Friday, October 05, 2018

Who won the (First World) War?

I once read a review of James McPherson's history of the American Civil War, Battle Cry of Freedom. It argued that after a century and a half, McPherson had finally provided a one-volume history of the Civil War that was comprehensive, authoritative, dispassionate, and above parti-pris side-taking. On the strength of the review, I bought and read Battle Cry of Freedom, and while Civil War history writing has hardly come to a full stop (!), it does make a pretty impressive survey and useful reference.

Maybe the world need a little more time to get to the same place with regard to the First World War.  I'm often impressed with Canadian accounts of the war that stress the vital contribution of the Canadian army to the Allied victory, when I'm aware that, say, British histories seem able to cover the same territory with only the barest mentions of a Canadian presence.

Seems the Americans have the same "it's about us, why don't they admit it?" attitude, judging by a recent essay in Time magazine by historian Geoffrey Wawro, author of Sons of Freedom: the Forgotten American Soldiers Who Defeated Germany in World War 1Wawro takes the position that France and Britain were on the verge of collapse and surrender when the Yanks arrived took charge, and swiftly put an end to the war.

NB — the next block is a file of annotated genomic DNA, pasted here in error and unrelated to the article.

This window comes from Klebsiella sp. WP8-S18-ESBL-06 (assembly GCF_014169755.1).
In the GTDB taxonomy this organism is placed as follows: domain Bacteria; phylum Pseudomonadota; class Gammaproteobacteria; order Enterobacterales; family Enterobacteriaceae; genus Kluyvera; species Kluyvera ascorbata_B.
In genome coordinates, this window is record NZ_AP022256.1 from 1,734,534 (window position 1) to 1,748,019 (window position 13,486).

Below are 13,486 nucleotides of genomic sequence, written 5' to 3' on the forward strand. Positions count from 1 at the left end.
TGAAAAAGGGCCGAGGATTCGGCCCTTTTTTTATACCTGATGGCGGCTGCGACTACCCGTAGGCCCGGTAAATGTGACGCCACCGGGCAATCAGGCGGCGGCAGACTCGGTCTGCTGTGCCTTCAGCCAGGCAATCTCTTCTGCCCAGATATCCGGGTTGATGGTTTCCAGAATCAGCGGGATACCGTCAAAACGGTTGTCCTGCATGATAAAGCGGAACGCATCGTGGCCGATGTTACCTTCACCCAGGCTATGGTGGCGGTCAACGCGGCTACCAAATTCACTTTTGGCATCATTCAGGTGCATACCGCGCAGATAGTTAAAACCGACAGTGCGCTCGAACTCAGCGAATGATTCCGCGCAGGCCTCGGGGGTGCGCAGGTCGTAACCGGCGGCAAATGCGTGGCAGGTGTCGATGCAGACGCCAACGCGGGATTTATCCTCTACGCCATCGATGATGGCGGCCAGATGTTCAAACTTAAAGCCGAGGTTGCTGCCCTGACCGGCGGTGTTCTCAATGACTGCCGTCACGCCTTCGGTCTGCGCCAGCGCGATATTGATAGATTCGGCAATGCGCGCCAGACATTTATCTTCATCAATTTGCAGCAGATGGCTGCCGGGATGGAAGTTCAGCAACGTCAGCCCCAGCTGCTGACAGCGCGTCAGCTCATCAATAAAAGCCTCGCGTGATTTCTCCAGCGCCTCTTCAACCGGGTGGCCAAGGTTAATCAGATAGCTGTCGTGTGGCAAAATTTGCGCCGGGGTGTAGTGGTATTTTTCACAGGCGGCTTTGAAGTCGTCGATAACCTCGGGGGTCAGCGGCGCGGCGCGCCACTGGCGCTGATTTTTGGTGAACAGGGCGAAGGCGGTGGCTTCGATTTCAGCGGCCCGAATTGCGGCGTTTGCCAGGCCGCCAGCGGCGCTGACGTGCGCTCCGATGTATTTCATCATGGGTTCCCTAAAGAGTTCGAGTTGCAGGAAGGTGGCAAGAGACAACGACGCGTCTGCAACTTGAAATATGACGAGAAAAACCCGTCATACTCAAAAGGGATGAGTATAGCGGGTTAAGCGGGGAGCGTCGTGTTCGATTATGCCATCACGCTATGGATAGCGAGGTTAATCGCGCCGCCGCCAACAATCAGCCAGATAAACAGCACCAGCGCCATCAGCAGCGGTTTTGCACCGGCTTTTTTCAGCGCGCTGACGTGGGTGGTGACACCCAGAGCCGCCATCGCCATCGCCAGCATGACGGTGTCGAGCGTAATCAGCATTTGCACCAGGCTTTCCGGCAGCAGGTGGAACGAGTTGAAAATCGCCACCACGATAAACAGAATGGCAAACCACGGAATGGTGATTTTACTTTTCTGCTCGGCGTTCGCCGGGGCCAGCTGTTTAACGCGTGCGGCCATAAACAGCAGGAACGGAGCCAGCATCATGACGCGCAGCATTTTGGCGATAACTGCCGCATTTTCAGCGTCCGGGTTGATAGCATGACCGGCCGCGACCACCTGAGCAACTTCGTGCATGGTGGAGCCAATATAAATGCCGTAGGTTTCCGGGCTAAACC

Has there yet been a one-volume history of the First World War that is not a (British/American/French/German/Canadian...) account but an above-the-fray history, balanced and authoritative and reliable about all sides?  Nominations gratefully received.

Update, October 25Five Books, the pretty terrific site where experts are invited to nominate the five best books on practically anything (except, ahem, the history of Canada) proposes Michael Joseph's The First World War as "a balanced, modern interpretation"  and "incredibly rich and wise and balanced in the views that it takes." It's only 150 pages, which seems impossible
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